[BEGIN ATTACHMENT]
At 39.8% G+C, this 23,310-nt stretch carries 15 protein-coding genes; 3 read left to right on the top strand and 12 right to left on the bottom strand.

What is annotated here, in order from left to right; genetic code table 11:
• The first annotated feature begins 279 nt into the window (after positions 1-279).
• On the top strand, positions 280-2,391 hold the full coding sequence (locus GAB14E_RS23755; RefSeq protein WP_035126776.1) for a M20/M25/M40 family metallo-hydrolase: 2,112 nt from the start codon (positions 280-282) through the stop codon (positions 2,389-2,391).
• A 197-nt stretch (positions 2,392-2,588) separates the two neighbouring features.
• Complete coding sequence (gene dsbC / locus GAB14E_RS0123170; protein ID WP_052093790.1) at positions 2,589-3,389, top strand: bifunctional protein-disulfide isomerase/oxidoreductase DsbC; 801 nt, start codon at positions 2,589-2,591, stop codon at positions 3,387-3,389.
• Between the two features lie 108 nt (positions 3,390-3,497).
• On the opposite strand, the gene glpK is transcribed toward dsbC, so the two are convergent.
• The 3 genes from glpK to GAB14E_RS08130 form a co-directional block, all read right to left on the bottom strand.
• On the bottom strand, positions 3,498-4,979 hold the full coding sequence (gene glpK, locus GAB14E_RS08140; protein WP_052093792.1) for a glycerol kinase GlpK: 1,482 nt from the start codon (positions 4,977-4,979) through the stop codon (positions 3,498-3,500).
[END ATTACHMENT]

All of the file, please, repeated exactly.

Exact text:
At 39.8% G+C, this 23,310-nt stretch carries 15 protein-coding genes; 3 read left to right on the top strand and 12 right to left on the bottom strand.

What is annotated here, in order from left to right; genetic code table 11:
• The first annotated feature begins 279 nt into the window (after positions 1-279).
• On the top strand, positions 280-2,391 hold the full coding sequence (locus GAB14E_RS23755; RefSeq protein WP_035126776.1) for a M20/M25/M40 family metallo-hydrolase: 2,112 nt from the start codon (positions 280-282) through the stop codon (positions 2,389-2,391).
• A 197-nt stretch (positions 2,392-2,588) separates the two neighbouring features.
• Complete coding sequence (gene dsbC / locus GAB14E_RS0123170; protein ID WP_052093790.1) at positions 2,589-3,389, top strand: bifunctional protein-disulfide isomerase/oxidoreductase DsbC; 801 nt, start codon at positions 2,589-2,591, stop codon at positions 3,387-3,389.
• Between the two features lie 108 nt (positions 3,390-3,497).
• On the opposite strand, the gene glpK is transcribed toward dsbC, so the two are convergent.
• The 3 genes from glpK to GAB14E_RS08130 form a co-directional block, all read right to left on the bottom strand.
• On the bottom strand, positions 3,498-4,979 hold the full coding sequence (gene glpK, locus GAB14E_RS08140; protein WP_052093792.1) for a glycerol kinase GlpK: 1,482 nt from the start codon (positions 4,977-4,979) through the stop codon (positions 3,498-3,500).